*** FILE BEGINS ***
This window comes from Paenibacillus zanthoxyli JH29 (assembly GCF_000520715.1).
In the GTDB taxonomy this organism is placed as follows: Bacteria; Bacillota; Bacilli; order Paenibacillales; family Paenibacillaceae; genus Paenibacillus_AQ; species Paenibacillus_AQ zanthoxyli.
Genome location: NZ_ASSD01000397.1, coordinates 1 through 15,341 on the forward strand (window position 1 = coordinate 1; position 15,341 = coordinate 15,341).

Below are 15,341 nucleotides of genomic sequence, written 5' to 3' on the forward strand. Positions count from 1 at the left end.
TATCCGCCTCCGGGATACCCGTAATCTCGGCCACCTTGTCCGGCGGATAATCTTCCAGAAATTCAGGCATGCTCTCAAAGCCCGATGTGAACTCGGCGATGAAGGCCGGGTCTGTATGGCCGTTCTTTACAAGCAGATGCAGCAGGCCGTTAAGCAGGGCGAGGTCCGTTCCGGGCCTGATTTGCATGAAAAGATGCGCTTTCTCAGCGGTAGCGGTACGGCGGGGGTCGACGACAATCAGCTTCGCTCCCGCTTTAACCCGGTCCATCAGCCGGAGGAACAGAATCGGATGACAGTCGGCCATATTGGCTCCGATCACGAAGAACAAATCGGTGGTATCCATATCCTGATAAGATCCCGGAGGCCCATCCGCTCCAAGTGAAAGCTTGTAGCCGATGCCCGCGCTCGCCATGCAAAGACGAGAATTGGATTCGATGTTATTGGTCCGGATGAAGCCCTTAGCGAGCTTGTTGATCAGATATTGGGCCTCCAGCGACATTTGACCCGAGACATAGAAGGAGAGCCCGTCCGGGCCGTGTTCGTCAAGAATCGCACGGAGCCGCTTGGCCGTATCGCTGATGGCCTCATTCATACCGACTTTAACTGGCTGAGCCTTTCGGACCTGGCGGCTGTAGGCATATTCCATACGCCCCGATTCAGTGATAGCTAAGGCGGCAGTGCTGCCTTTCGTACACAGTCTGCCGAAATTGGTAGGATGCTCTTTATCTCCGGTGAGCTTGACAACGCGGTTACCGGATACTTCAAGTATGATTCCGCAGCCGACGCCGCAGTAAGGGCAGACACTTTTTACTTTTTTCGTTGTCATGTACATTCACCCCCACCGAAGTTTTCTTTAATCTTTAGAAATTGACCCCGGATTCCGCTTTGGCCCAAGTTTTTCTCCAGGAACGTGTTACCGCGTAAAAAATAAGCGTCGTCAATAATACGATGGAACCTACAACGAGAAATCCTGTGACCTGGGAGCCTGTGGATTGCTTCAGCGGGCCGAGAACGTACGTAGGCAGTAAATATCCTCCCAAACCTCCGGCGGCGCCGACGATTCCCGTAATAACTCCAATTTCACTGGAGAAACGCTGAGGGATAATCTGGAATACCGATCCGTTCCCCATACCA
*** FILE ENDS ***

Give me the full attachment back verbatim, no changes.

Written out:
This window comes from Paenibacillus zanthoxyli JH29 (assembly GCF_000520715.1).
In the GTDB taxonomy this organism is placed as follows: Bacteria; Bacillota; Bacilli; order Paenibacillales; family Paenibacillaceae; genus Paenibacillus_AQ; species Paenibacillus_AQ zanthoxyli.
Genome location: NZ_ASSD01000397.1, coordinates 1 through 15,341 on the forward strand (window position 1 = coordinate 1; position 15,341 = coordinate 15,341).

Below are 15,341 nucleotides of genomic sequence, written 5' to 3' on the forward strand. Positions count from 1 at the left end.
TATCCGCCTCCGGGATACCCGTAATCTCGGCCACCTTGTCCGGCGGATAATCTTCCAGAAATTCAGGCATGCTCTCAAAGCCCGATGTGAACTCGGCGATGAAGGCCGGGTCTGTATGGCCGTTCTTTACAAGCAGATGCAGCAGGCCGTTAAGCAGGGCGAGGTCCGTTCCGGGCCTGATTTGCATGAAAAGATGCGCTTTCTCAGCGGTAGCGGTACGGCGGGGGTCGACGACAATCAGCTTCGCTCCCGCTTTAACCCGGTCCATCAGCCGGAGGAACAGAATCGGATGACAGTCGGCCATATTGGCTCCGATCACGAAGAACAAATCGGTGGTATCCATATCCTGATAAGATCCCGGAGGCCCATCCGCTCCAAGTGAAAGCTTGTAGCCGATGCCCGCGCTCGCCATGCAAAGACGAGAATTGGATTCGATGTTATTGGTCCGGATGAAGCCCTTAGCGAGCTTGTTGATCAGATATTGGGCCTCCAGCGACATTTGACCCGAGACATAGAAGGAGAGCCCGTCCGGGCCGTGTTCGTCAAGAATCGCACGGAGCCGCTTGGCCGTATCGCTGATGGCCTCATTCATACCGACTTTAACTGGCTGAGCCTTTCGGACCTGGCGGCTGTAGGCATATTCCATACGCCCCGATTCAGTGATAGCTAAGGCGGCAGTGCTGCCTTTCGTACACAGTCTGCCGAAATTGGTAGGATGCTCTTTATCTCCGGTGAGCTTGACAACGCGGTTACCGGATACTTCAAGTATGATTCCGCAGCCGACGCCGCAGTAAGGGCAGACACTTTTTACTTTTTTCGTTGTCATGTACATTCACCCCCACCGAAGTTTTCTTTAATCTTTAGAAATTGACCCCGGATTCCGCTTTGGCCCAAGTTTTTCTCCAGGAACGTGTTACCGCGTAAAAAATAAGCGTCGTCAATAATACGATGGAACCTACAACGAGAAATCCTGTGACCTGGGAGCCTGTGGATTGCTTCAGCGGGCCGAGAACGTACGTAGGCAGTAAATATCCTCCCAAACCTCCGGCGGCGCCGACGATTCCCGTAATAACTCCAATTTCACTGGAGAAACGCTGAGGGATAATCTGGAATACCGATCCGTTCCCCATACCA